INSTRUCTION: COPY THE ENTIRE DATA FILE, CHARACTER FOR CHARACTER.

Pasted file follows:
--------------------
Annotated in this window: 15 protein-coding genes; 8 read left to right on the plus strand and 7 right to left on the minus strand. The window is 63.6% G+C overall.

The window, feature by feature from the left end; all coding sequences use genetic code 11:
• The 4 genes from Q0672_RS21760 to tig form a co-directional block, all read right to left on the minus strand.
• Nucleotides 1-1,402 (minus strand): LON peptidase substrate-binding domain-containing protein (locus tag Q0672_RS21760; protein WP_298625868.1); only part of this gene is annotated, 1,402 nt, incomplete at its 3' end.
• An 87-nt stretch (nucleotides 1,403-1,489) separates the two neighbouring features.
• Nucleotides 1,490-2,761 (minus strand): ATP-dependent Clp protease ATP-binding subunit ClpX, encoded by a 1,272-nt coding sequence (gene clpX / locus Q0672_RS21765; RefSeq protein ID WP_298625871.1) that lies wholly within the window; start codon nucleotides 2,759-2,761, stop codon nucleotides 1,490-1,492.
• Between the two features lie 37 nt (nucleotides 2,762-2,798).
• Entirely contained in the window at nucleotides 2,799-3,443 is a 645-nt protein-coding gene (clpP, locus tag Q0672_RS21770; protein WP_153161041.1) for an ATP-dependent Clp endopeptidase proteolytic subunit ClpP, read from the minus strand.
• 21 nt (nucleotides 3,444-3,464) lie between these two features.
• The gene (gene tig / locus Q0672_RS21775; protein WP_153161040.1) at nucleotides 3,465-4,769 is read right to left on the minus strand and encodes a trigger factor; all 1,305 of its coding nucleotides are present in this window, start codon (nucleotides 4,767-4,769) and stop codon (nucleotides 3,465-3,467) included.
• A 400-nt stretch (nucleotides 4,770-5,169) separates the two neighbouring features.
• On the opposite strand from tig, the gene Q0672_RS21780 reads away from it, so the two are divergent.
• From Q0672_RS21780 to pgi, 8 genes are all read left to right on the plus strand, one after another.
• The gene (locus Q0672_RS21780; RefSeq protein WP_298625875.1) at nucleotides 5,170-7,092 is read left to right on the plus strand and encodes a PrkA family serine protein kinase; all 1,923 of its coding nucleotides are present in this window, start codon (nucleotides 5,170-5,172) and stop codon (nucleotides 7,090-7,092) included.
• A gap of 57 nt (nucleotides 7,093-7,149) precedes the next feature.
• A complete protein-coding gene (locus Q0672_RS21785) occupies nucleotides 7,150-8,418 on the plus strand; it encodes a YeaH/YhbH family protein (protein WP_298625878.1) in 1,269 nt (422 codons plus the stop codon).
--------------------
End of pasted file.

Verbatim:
Annotated in this window: 15 protein-coding genes; 8 read left to right on the plus strand and 7 right to left on the minus strand. The window is 63.6% G+C overall.

The window, feature by feature from the left end; all coding sequences use genetic code 11:
• The 4 genes from Q0672_RS21760 to tig form a co-directional block, all read right to left on the minus strand.
• Nucleotides 1-1,402 (minus strand): LON peptidase substrate-binding domain-containing protein (locus tag Q0672_RS21760; protein WP_298625868.1); only part of this gene is annotated, 1,402 nt, incomplete at its 3' end.
• An 87-nt stretch (nucleotides 1,403-1,489) separates the two neighbouring features.
• Nucleotides 1,490-2,761 (minus strand): ATP-dependent Clp protease ATP-binding subunit ClpX, encoded by a 1,272-nt coding sequence (gene clpX / locus Q0672_RS21765; RefSeq protein ID WP_298625871.1) that lies wholly within the window; start codon nucleotides 2,759-2,761, stop codon nucleotides 1,490-1,492.
• Between the two features lie 37 nt (nucleotides 2,762-2,798).
• Entirely contained in the window at nucleotides 2,799-3,443 is a 645-nt protein-coding gene (clpP, locus tag Q0672_RS21770; protein WP_153161041.1) for an ATP-dependent Clp endopeptidase proteolytic subunit ClpP, read from the minus strand.
• 21 nt (nucleotides 3,444-3,464) lie between these two features.
• The gene (gene tig / locus Q0672_RS21775; protein WP_153161040.1) at nucleotides 3,465-4,769 is read right to left on the minus strand and encodes a trigger factor; all 1,305 of its coding nucleotides are present in this window, start codon (nucleotides 4,767-4,769) and stop codon (nucleotides 3,465-3,467) included.
• A 400-nt stretch (nucleotides 4,770-5,169) separates the two neighbouring features.
• On the opposite strand from tig, the gene Q0672_RS21780 reads away from it, so the two are divergent.
• From Q0672_RS21780 to pgi, 8 genes are all read left to right on the plus strand, one after another.
• The gene (locus Q0672_RS21780; RefSeq protein WP_298625875.1) at nucleotides 5,170-7,092 is read left to right on the plus strand and encodes a PrkA family serine protein kinase; all 1,923 of its coding nucleotides are present in this window, start codon (nucleotides 5,170-5,172) and stop codon (nucleotides 7,090-7,092) included.
• A gap of 57 nt (nucleotides 7,093-7,149) precedes the next feature.
• A complete protein-coding gene (locus Q0672_RS21785) occupies nucleotides 7,150-8,418 on the plus strand; it encodes a YeaH/YhbH family protein (protein WP_298625878.1) in 1,269 nt (422 codons plus the stop codon).